Editor’s Note: MockingHeart Review recently sat down with poet and MHR founding Editor Clare L. Martin to discuss her new manuscript; poetry’s role in our difficult present; and other timely topics. Valuable insights followed! Take a look at them below.
Tyler Robert Sheldon, Editor-in-Chief
MockingHeart Review: Hi, Clare. So good to talk with you again! A lot’s been happening this year, and on top of it all, you have a new manuscript coming into the world: Black Horse, Night. Could you talk a bit about the genesis of this collection?
Clare L. Martin: Throughout my career as a poet, and for as long as I can remember, I have dreamed of horses and written about these dreams. As a teenager, I was lucky to own two horses, Nacona and Kody. Nacona was my first horse. She was a pasture horse all her life until my parents bought her for me. She was around six years old and was incredibly gentle. We were deeply connected, and I loved her. I had her for about two years, then she colicked and had to be put to sleep. I wasn’t informed or allowed to see her to say goodbye. Since her death, I have been grieving her in my dreams and writing about her. She is a powerful muse.
In all three of my books, readers will find “horse poems” and horse imagery. I’ve often dreamed of The White Horse which to me signifies spiritual ascension, growth, and the Imagination. These dreams are impactful on my creative work. I had so many horse poems, that I decided to collect them and delve into the spiritual significance (to me) of horses.
I’ve been in therapy for almost three years. My therapist raised horses and has worked in Equine Therapy. Through her encouragement, I have been going into focused meditation to write new horse poems. The manuscript is not just for horse lovers. I would say that the poems are for humans interested in connectivity with the spirit, imagination, dreams, and deep symbolism that I have discovered through my dreamed and lived experiences with horses.
MHR: Sacrifice, loss, and grief play a large role in these poems, as in “Red Mare,” which ends on a quatrain: “We tie her / to a stump and feed her / in pieces / to the hungriest child.” I’ve included the full poem here:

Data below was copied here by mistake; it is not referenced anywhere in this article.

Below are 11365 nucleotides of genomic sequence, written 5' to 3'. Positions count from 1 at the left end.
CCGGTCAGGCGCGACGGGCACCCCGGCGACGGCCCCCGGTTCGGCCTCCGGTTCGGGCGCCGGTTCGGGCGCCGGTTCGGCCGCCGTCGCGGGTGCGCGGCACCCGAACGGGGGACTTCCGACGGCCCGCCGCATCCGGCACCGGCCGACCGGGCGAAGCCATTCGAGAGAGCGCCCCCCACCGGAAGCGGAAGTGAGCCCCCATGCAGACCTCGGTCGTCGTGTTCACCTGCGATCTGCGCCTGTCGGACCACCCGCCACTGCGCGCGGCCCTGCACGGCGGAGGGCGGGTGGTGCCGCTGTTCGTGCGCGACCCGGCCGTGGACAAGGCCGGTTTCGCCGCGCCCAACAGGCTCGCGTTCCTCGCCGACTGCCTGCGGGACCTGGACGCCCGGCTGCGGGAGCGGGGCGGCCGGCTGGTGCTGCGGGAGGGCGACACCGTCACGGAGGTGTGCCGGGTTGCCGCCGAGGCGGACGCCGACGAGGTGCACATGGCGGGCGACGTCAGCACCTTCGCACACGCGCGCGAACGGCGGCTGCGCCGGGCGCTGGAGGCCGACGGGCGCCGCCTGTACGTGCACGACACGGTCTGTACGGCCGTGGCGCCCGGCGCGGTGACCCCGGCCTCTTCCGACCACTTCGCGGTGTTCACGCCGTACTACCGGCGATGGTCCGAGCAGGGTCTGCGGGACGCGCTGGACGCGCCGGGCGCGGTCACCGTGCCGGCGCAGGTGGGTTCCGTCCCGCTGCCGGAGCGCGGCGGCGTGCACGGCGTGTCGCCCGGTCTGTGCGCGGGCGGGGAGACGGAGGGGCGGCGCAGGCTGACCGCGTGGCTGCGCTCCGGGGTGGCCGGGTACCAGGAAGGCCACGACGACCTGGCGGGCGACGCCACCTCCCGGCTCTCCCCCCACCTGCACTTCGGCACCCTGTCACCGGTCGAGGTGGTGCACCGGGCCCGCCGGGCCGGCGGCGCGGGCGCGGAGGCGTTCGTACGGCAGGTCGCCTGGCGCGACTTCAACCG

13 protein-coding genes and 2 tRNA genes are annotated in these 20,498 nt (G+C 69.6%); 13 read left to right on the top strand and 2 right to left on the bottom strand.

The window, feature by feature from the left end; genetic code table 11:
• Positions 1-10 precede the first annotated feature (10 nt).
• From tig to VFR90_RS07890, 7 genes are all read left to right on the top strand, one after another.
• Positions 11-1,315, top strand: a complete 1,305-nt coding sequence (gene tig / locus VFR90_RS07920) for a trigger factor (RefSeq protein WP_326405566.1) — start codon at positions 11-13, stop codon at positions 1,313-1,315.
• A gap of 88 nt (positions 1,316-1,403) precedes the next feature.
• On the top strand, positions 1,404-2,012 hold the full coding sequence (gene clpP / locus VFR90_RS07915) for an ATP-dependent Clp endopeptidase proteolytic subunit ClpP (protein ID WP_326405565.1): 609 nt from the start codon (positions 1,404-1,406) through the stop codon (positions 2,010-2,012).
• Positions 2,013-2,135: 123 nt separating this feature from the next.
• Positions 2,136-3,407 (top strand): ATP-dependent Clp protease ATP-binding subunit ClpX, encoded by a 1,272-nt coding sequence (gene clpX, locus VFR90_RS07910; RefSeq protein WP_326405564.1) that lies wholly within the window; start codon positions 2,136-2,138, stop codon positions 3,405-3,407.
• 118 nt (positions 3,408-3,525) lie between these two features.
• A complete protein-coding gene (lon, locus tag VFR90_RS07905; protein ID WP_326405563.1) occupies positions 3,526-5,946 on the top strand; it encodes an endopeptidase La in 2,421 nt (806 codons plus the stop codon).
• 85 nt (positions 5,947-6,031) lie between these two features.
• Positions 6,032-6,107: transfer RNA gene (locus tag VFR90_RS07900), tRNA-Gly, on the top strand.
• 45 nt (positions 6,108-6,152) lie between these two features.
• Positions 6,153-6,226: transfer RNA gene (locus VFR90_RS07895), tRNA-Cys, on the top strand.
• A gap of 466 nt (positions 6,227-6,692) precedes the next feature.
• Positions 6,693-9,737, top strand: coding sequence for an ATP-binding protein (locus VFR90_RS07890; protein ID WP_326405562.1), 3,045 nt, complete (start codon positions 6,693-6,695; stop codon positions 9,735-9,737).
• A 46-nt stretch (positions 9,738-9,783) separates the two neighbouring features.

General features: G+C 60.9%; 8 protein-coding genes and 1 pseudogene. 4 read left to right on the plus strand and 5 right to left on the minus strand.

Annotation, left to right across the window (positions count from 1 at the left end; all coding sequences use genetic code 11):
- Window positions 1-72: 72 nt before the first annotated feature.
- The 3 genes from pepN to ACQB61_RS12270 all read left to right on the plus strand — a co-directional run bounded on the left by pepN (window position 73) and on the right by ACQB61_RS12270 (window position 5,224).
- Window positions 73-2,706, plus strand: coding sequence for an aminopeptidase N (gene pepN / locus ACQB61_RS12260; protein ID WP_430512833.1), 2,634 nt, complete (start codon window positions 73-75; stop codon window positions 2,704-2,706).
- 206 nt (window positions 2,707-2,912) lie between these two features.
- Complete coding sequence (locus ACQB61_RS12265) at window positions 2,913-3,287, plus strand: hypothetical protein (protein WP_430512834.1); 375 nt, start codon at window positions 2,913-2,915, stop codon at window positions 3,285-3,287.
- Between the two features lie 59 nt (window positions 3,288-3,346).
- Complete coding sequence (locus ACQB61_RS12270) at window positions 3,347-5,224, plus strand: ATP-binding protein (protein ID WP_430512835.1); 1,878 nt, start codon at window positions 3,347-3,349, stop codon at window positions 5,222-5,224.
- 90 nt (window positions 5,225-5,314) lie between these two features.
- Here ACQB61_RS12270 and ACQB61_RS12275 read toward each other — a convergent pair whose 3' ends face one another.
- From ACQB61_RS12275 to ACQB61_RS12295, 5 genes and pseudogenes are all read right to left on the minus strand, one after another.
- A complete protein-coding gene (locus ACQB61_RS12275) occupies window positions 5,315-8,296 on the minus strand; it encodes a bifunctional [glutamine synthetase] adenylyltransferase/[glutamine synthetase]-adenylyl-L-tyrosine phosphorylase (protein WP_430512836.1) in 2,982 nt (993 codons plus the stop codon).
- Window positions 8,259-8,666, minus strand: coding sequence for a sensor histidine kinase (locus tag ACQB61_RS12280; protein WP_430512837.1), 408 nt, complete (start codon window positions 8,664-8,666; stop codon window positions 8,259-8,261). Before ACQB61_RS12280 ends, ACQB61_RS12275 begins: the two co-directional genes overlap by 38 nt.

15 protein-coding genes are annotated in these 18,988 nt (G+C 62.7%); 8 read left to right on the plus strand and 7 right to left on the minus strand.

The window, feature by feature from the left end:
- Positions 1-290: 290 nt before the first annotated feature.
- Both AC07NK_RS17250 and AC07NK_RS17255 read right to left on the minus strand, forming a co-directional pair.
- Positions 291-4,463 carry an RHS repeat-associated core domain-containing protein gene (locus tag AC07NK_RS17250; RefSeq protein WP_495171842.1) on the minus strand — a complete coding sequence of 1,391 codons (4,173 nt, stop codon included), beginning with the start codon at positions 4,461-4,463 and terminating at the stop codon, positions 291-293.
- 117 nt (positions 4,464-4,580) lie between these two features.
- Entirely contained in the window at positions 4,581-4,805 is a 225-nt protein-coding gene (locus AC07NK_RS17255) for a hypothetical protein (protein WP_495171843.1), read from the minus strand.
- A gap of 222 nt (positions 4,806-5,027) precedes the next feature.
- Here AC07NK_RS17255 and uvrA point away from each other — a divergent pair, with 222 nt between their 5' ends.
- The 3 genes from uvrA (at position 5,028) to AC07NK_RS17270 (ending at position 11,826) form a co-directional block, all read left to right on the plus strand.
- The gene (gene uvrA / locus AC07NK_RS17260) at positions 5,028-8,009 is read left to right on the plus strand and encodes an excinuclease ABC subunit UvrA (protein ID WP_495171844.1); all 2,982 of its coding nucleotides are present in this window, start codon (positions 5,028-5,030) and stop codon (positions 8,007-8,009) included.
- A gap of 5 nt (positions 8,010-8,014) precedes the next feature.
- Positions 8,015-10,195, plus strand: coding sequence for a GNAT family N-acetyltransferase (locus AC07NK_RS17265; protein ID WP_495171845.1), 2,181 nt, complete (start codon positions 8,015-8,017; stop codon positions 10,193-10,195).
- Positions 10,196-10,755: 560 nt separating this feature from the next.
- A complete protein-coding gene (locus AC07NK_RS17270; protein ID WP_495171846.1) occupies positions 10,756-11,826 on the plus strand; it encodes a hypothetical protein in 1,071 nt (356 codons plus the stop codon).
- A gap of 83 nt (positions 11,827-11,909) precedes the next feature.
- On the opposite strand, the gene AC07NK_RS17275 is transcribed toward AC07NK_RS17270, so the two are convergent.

She is thin as a whisper. She is whipped
by skeletal men
who swing her from the moon:
back and forth,
back and forth.
Oh, how the horse amuses!
splinter the day.
She must not be forgotten
for her name is
We tie her
to a stump and feed her
to the hungriest child.
…How do the poems in this manuscript function in relation to our current world, where these themes also seem so prominent?
CLM: Sacrifice, loss and grief have been themes throughout my work as a poet. So many of these poems were written before the pandemic broke out. I’ve been quiet on the poetry front since the outbreak of 2020. It’s only very recently, here in the start of winter, that I’ve been able to return to words. I’ve directed my creativity, or more accurately, creativity has directed me during this horrific time, towards making music and cooking as outlets for what is inside of me.
Grief and loss, death, love, and beauty are my greatest themes. I am not alone in this. I hope to magnify these themes in Black Horse, Night. I don’t know what else to write about.
MHR: I’m always struck by your command of the line—its weighty power, and how different stanza formulations can elicit vastly varied ethos and pathos. “After Naomi Shihab Nye’s How Long Peace Takes” is a series of conditionals, often in single lines, like this one: “If the star burns out, neglecting her children[.]” Can you speak about your perspective on composing a poem?
CLM: If I am lucky to have an inspired line, I start with it and go forth on a blank page or document, making notes and “freewriting.” Freewriting is my most common technique to write new. I like writing by hand which affords a different process and perspective. The mind connects with the hand and there is a different energy. Keyboards are alright, too. I’m faster. I might miss something, though.
The shaping takes time. I prefer revision to writing new. There’s always a breakthrough when you make meaningful marks on a blank page. Breaking that placid place, like breaking through a perfect sheet of ice, is a relief to me and refining the work is where the skill and craft come in.
I was mimicking a technique of Nye’s with that poem, but I made it my own. I would suggest this to new writers and those who want to experiment. In fact, I consider all my work experiment and welcome the freedom of a blank page to “go there”—a nameless place in the self.
MHR: Among the many goings-on in your life, you’re an avid swimmer, and you have a keen love of the Arts and Arts-related advocacy. How does your life inform your work, and vice versa?